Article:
the Australian

  • December 11, 1997, p. 10

    Rindos affair points to academic hubris


    Through the decades university adminsitrations have often demonstrated difficulty in handling personality conflicts involving academic staff, particularly when these conflicts become public through allegations of sexual impropriety. Even so, the Rindos affair at the University of Western Australia has taken the genre to a new level. Last week a West Australian parliamentary committee reported adversely on the university, saying that it had not acted sufficiently fairly in denying tenure to archaeologist David Rindos. But that simple statement -- strongly rejected again following the report by university vice-chancellor Fay Gale -- masks a six-year saga which calls into question those virtues of intellectual independence, integrity and the maintenance of academic standards which universities hold dear.

    Dr Rindos, a homosexual who died of a heart attack late last year, maintained that he was prosecuted because he supported female students who made allegations of sexual misconduct againts the former head of the university's archaeology department, Sandra Bowdler, who denied the allegations. Professor Gale denies those allegations led to Dr Rindos being denied tenure in 1993, citing instead adverse reports on his teaching and research performance. It subsequently emerged in evidence to the State Ombudsman that Professor Gale had offered Dr Rindos the equivalent of two year's salary in exchange for his resignation.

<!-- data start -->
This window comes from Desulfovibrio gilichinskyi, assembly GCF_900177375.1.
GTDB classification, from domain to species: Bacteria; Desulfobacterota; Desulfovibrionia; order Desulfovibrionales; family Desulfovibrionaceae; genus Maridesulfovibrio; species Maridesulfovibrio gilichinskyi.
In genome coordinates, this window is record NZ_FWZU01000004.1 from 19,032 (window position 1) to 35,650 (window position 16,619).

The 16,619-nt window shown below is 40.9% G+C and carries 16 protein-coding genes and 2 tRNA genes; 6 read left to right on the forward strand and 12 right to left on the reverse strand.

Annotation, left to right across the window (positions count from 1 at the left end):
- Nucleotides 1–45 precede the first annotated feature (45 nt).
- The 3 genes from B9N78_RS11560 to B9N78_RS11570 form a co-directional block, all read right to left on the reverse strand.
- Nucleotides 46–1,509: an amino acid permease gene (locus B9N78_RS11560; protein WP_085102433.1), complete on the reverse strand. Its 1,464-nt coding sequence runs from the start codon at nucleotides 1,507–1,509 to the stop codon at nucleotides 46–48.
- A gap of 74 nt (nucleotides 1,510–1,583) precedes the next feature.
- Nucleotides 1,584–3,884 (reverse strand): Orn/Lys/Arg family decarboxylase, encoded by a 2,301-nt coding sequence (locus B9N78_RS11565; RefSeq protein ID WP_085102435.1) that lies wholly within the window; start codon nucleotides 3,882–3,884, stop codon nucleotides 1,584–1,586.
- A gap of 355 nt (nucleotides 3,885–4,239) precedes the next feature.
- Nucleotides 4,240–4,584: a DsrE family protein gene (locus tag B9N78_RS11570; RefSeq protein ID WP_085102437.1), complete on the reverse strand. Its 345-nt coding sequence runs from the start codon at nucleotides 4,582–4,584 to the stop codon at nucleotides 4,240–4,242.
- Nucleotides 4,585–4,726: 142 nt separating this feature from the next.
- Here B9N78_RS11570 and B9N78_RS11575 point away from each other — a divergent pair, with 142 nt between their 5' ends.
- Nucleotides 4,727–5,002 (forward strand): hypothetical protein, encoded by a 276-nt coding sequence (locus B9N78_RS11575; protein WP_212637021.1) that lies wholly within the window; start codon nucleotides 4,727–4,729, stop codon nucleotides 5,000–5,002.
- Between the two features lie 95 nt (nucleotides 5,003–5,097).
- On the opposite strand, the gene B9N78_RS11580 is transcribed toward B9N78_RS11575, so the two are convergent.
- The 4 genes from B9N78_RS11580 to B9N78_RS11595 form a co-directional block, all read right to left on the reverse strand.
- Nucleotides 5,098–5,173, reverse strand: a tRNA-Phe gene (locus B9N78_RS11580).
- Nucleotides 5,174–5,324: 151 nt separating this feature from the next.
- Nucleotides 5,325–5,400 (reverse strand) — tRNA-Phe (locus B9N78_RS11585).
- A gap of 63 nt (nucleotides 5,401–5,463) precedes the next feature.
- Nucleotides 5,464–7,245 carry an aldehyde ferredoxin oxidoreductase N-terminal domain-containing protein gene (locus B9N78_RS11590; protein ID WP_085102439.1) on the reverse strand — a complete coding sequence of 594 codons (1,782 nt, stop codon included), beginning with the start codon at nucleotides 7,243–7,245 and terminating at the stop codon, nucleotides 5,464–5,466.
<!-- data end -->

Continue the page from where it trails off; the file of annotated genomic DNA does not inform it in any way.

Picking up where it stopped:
The row may never have seen the light of day -- despite its salacious overtones -- if the general question of university tenure had not been under fire at the same time. For reasons best known to itself, the university has consistently argued that the matter was an industiual relations issue rather than one which reflected on the adminsitration of a university department or of its duty of care to students and academic staff. Indeed, when the matter was brought before Parliament in 1996, Professor Gale made the bizarre statement that "the possibility is that the political correctness of the views expressed by staff members can be made the subject of investigation". She implied the inquiry threatened academic freedom.

    The Rindos saga ranks alongside the Sydney Sparkes Orr affair at the University of Tasmania in 1956 and the Ormonde College row at the University of Melbourne in 1991 as academic causes celebres which have extended far beyond rational efforts to resolve. But two points emerge: universities should have transparent procedures to handle allegations against staff members: and it is inappropriate for a taxpayer-funded organisation to deny Parliament the right to investigate its performance.

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